‘Welcome to Copenhagen! Did you have a good flight?’ It’s not often that an architect drives to the airport to pick up a visiting journalist in person, but then David Thulstrup is one of those architects who understands the importance of hospitality and a warm welcome. The reason for this visit is the recent completion of his equally welcoming private residence and studio for the photographer Peter Krasilnikoff, located in a former factory garage in the Islands Brygge harbour district of the Danish capital.
Thulstrup founded his studio in 2009. He and his small international team of ten architects, interior and industrial designers have since racked up an impressive portfolio of retail interiors for local clients such as Georg Jensen, PRD Agency and a beauty salon for Copenhagen hair stylists Blow. Across the world in China, they are working on another scale; their Hangzhou store design for the high-end womenswear chain Elegant Prosper has been reproduced in some 520 outlets to date.
But despite all his retail experience, Peter’s House, as this project is called, is Thulstrup’s first complete residence, where he designed not just the interior, but remodelled the entire structure as well. The original garage building was a deep space with three shared walls, and windows and doors only to the front. ‘The biggest problem,’ says Thulstrup, ‘was getting light into the building.’ His solution was simple but has a twist: he dropped a glass-walled atrium down through the centre of the building, which also contains expanses of mirror panelling. This combination not only sucks much-needed light down into the interior like a refracting chimney, but also creates the optical effect of making the space seem far larger than it actually is.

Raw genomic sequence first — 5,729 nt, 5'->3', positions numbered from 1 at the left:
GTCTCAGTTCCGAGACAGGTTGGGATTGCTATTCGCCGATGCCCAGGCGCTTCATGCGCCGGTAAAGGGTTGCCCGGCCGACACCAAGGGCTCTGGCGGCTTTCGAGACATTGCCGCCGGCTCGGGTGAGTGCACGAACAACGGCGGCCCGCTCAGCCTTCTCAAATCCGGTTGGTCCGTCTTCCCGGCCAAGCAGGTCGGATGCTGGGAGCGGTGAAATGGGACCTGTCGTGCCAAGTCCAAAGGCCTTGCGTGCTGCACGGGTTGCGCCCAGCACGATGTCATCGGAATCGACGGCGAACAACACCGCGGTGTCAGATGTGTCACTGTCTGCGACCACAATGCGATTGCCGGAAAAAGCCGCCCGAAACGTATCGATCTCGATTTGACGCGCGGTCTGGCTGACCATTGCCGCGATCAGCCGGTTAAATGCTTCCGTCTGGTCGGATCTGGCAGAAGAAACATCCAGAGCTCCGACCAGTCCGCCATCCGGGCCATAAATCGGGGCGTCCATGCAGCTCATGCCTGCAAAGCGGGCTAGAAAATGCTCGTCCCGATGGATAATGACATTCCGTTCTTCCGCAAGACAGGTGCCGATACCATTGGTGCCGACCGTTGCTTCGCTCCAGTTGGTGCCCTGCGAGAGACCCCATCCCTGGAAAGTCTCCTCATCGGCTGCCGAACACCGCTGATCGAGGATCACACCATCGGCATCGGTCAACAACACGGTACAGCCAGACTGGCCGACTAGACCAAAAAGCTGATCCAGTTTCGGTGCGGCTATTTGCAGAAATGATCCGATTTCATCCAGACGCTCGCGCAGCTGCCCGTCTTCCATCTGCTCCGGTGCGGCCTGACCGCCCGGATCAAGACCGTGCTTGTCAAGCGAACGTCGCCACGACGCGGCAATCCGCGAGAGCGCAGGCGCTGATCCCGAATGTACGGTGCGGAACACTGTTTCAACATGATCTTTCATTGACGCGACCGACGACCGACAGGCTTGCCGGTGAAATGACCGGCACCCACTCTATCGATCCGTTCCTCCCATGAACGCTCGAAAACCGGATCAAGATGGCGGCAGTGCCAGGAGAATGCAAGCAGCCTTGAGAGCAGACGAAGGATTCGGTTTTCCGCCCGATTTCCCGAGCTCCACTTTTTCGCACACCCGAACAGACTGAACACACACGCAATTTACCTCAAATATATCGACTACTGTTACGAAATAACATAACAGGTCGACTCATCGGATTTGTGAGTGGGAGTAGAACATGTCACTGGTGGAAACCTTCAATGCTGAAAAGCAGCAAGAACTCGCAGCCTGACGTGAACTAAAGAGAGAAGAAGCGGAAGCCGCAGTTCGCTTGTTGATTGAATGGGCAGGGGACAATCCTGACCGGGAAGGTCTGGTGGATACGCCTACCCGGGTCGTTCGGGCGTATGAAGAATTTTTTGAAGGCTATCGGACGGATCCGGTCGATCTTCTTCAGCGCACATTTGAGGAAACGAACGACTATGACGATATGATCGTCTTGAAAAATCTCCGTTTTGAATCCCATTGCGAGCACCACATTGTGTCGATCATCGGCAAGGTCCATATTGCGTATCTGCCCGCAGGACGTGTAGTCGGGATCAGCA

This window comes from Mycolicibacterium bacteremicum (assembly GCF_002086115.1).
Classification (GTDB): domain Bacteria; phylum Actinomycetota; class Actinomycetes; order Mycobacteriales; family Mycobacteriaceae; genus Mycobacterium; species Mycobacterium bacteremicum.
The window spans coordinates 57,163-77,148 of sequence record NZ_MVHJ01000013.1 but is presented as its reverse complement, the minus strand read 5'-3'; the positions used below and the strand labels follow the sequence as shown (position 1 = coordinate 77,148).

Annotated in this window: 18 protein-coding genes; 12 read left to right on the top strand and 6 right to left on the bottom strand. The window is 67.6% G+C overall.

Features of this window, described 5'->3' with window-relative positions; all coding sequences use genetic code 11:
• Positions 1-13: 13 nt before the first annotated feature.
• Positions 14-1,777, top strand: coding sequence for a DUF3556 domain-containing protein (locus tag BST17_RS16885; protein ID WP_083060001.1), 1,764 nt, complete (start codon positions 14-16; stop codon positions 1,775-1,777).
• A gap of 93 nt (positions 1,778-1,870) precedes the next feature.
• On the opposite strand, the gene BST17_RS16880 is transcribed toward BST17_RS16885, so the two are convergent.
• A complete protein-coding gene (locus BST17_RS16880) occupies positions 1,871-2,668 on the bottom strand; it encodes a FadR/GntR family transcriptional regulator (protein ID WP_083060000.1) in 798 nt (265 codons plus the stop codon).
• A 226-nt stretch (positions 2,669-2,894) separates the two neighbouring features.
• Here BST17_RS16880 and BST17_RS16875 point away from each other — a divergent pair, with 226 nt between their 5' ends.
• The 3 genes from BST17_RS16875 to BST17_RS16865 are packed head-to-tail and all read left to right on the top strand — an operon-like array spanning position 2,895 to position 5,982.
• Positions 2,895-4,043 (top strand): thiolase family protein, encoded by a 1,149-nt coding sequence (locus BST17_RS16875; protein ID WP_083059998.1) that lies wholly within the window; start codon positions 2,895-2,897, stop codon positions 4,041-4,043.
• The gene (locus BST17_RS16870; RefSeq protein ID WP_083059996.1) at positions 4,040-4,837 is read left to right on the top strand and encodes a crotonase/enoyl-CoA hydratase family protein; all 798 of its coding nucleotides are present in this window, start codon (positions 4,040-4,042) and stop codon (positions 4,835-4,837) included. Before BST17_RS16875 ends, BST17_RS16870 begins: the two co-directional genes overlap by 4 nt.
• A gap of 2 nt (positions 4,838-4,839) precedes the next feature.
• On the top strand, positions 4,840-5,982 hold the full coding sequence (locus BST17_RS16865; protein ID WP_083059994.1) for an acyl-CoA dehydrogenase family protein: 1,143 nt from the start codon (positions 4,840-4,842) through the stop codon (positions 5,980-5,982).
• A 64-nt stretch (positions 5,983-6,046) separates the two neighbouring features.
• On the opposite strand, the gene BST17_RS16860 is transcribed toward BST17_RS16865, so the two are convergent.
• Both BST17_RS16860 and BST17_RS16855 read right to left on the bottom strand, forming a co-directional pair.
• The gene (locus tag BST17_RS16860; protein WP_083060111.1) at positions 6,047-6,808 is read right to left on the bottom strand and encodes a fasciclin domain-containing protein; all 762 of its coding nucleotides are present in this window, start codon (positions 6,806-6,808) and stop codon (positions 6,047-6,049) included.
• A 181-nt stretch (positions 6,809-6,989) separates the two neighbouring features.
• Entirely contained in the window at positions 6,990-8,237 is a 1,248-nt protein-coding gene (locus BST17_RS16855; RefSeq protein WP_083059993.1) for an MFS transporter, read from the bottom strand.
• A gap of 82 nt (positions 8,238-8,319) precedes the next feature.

Another function of the atrium – or ‘cavaedium’ – is the Ancient Roman invention of bringing a cool green space, an outdoor room, into the interior. The one in Peter’s house, 3 sq m of it, has been planted in the manner of a natural Scandinavian woodland. It has a delicate young black alder tree as its centrepiece with ferns, moss and wild anemones at its feet. The effect, particularly when the sun shines, is magical, with light dappling and rippling in moiré shadows throughout the residence. Krasilnikoff clearly loves it: ‘The atrium is the heart of the house,’ he says, gazing appreciatively from the sitting room, through the atrium towards the kitchen and dining room, multiplied, but not overwhelmingly so, in the mirrored reflections. ‘It’s lovely to have guests here and to see them moving around the different rooms.’
On the ground floor, an open-plan kitchen, dining room and sitting room are ranged around the atrium. The floor is a raw poured concrete screed and the end-wall behind the kitchen is naked brick. The rest of the exterior walls are a combination of concrete and blackened steel panelling. Around the atrium, the black-framed windows are matched by the long oiled heart oak floorboards from the Danish flooring company Dinesen, which line the remaining wall space.